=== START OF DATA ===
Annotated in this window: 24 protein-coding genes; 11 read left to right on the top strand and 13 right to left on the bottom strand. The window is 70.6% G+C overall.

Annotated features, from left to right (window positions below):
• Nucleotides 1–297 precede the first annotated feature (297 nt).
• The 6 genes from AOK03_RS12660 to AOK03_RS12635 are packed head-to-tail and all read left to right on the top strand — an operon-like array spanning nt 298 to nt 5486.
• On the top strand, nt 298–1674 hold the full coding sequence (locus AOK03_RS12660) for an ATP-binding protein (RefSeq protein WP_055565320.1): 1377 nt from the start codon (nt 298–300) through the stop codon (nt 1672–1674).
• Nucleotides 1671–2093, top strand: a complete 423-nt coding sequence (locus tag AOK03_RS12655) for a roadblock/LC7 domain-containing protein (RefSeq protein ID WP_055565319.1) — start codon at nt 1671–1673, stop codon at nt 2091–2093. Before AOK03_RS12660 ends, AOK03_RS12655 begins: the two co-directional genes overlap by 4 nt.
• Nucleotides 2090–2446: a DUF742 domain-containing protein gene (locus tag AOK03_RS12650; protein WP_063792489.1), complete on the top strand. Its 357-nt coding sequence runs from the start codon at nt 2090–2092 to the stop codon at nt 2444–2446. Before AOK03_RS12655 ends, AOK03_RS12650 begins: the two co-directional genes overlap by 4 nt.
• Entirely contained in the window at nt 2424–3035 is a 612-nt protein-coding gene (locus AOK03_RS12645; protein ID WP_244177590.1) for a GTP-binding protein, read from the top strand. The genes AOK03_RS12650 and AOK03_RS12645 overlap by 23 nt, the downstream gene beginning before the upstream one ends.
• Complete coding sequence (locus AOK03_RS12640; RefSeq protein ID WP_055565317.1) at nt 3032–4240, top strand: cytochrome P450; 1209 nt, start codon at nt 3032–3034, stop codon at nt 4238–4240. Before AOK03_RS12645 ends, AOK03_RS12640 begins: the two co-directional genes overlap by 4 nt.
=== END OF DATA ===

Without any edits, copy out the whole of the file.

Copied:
Annotated in this window: 24 protein-coding genes; 11 read left to right on the top strand and 13 right to left on the bottom strand. The window is 70.6% G+C overall.

Annotated features, from left to right (window positions below):
• Nucleotides 1–297 precede the first annotated feature (297 nt).
• The 6 genes from AOK03_RS12660 to AOK03_RS12635 are packed head-to-tail and all read left to right on the top strand — an operon-like array spanning nt 298 to nt 5486.
• On the top strand, nt 298–1674 hold the full coding sequence (locus AOK03_RS12660) for an ATP-binding protein (RefSeq protein WP_055565320.1): 1377 nt from the start codon (nt 298–300) through the stop codon (nt 1672–1674).
• Nucleotides 1671–2093, top strand: a complete 423-nt coding sequence (locus tag AOK03_RS12655) for a roadblock/LC7 domain-containing protein (RefSeq protein ID WP_055565319.1) — start codon at nt 1671–1673, stop codon at nt 2091–2093. Before AOK03_RS12660 ends, AOK03_RS12655 begins: the two co-directional genes overlap by 4 nt.
• Nucleotides 2090–2446: a DUF742 domain-containing protein gene (locus tag AOK03_RS12650; protein WP_063792489.1), complete on the top strand. Its 357-nt coding sequence runs from the start codon at nt 2090–2092 to the stop codon at nt 2444–2446. Before AOK03_RS12655 ends, AOK03_RS12650 begins: the two co-directional genes overlap by 4 nt.
• Entirely contained in the window at nt 2424–3035 is a 612-nt protein-coding gene (locus AOK03_RS12645; protein ID WP_244177590.1) for a GTP-binding protein, read from the top strand. The genes AOK03_RS12650 and AOK03_RS12645 overlap by 23 nt, the downstream gene beginning before the upstream one ends.
• Complete coding sequence (locus AOK03_RS12640; RefSeq protein ID WP_055565317.1) at nt 3032–4240, top strand: cytochrome P450; 1209 nt, start codon at nt 3032–3034, stop codon at nt 4238–4240. Before AOK03_RS12645 ends, AOK03_RS12640 begins: the two co-directional genes overlap by 4 nt.